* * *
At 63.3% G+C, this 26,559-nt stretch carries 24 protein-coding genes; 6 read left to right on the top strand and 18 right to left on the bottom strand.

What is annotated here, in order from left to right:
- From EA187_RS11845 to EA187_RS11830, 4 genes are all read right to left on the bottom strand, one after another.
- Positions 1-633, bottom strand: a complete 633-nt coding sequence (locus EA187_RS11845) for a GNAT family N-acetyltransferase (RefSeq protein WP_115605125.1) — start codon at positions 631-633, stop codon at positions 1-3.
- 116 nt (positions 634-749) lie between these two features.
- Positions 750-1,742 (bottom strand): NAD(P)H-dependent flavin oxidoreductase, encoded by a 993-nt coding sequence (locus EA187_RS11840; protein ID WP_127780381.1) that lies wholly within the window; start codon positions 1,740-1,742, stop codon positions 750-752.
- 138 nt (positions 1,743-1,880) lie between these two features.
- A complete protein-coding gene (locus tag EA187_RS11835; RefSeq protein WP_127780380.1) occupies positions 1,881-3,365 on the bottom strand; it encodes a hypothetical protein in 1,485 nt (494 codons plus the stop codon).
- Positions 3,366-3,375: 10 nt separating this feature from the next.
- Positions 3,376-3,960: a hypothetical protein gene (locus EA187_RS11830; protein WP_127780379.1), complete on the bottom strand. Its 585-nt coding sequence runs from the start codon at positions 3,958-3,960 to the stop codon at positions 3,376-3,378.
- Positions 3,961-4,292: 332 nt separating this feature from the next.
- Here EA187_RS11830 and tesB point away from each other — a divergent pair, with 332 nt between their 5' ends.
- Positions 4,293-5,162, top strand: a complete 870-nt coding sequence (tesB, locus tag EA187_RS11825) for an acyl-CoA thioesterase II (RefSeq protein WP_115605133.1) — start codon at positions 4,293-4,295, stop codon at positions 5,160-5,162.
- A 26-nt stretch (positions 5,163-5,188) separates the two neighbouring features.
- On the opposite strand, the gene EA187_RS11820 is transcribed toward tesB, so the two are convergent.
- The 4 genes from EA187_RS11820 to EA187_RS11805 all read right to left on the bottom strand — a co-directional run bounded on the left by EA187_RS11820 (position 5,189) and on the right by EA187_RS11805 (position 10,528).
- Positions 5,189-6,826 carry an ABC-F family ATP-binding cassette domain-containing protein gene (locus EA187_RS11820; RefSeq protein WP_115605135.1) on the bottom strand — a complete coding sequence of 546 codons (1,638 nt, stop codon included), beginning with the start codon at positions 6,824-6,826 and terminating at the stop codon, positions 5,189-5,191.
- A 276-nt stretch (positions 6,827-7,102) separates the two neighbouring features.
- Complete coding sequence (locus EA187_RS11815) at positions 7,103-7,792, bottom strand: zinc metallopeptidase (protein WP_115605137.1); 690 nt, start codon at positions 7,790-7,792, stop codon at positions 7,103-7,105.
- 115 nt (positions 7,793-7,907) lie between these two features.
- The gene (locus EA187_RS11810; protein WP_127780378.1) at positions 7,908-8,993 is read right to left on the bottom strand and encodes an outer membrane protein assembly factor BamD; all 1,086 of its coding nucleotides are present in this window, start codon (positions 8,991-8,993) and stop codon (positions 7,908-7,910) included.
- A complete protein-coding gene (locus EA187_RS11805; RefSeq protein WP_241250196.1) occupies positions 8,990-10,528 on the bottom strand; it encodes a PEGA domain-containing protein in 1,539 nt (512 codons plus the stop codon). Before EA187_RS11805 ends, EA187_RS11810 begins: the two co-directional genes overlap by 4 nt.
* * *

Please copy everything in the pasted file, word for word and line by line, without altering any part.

At 63.3% G+C, this 26,559-nt stretch carries 24 protein-coding genes; 6 read left to right on the top strand and 18 right to left on the bottom strand.

What is annotated here, in order from left to right:
- From EA187_RS11845 to EA187_RS11830, 4 genes are all read right to left on the bottom strand, one after another.
- Positions 1-633, bottom strand: a complete 633-nt coding sequence (locus EA187_RS11845) for a GNAT family N-acetyltransferase (RefSeq protein WP_115605125.1) — start codon at positions 631-633, stop codon at positions 1-3.
- 116 nt (positions 634-749) lie between these two features.
- Positions 750-1,742 (bottom strand): NAD(P)H-dependent flavin oxidoreductase, encoded by a 993-nt coding sequence (locus EA187_RS11840; protein ID WP_127780381.1) that lies wholly within the window; start codon positions 1,740-1,742, stop codon positions 750-752.
- 138 nt (positions 1,743-1,880) lie between these two features.
- A complete protein-coding gene (locus tag EA187_RS11835; RefSeq protein WP_127780380.1) occupies positions 1,881-3,365 on the bottom strand; it encodes a hypothetical protein in 1,485 nt (494 codons plus the stop codon).
- Positions 3,366-3,375: 10 nt separating this feature from the next.
- Positions 3,376-3,960: a hypothetical protein gene (locus EA187_RS11830; protein WP_127780379.1), complete on the bottom strand. Its 585-nt coding sequence runs from the start codon at positions 3,958-3,960 to the stop codon at positions 3,376-3,378.
- Positions 3,961-4,292: 332 nt separating this feature from the next.
- Here EA187_RS11830 and tesB point away from each other — a divergent pair, with 332 nt between their 5' ends.
- Positions 4,293-5,162, top strand: a complete 870-nt coding sequence (tesB, locus tag EA187_RS11825) for an acyl-CoA thioesterase II (RefSeq protein WP_115605133.1) — start codon at positions 4,293-4,295, stop codon at positions 5,160-5,162.
- A 26-nt stretch (positions 5,163-5,188) separates the two neighbouring features.
- On the opposite strand, the gene EA187_RS11820 is transcribed toward tesB, so the two are convergent.
- The 4 genes from EA187_RS11820 to EA187_RS11805 all read right to left on the bottom strand — a co-directional run bounded on the left by EA187_RS11820 (position 5,189) and on the right by EA187_RS11805 (position 10,528).
- Positions 5,189-6,826 carry an ABC-F family ATP-binding cassette domain-containing protein gene (locus EA187_RS11820; RefSeq protein WP_115605135.1) on the bottom strand — a complete coding sequence of 546 codons (1,638 nt, stop codon included), beginning with the start codon at positions 6,824-6,826 and terminating at the stop codon, positions 5,189-5,191.
- A 276-nt stretch (positions 6,827-7,102) separates the two neighbouring features.
- Complete coding sequence (locus EA187_RS11815) at positions 7,103-7,792, bottom strand: zinc metallopeptidase (protein WP_115605137.1); 690 nt, start codon at positions 7,790-7,792, stop codon at positions 7,103-7,105.
- 115 nt (positions 7,793-7,907) lie between these two features.
- The gene (locus EA187_RS11810; protein WP_127780378.1) at positions 7,908-8,993 is read right to left on the bottom strand and encodes an outer membrane protein assembly factor BamD; all 1,086 of its coding nucleotides are present in this window, start codon (positions 8,991-8,993) and stop codon (positions 7,908-7,910) included.
- A complete protein-coding gene (locus EA187_RS11805; RefSeq protein WP_241250196.1) occupies positions 8,990-10,528 on the bottom strand; it encodes a PEGA domain-containing protein in 1,539 nt (512 codons plus the stop codon). Before EA187_RS11805 ends, EA187_RS11810 begins: the two co-directional genes overlap by 4 nt.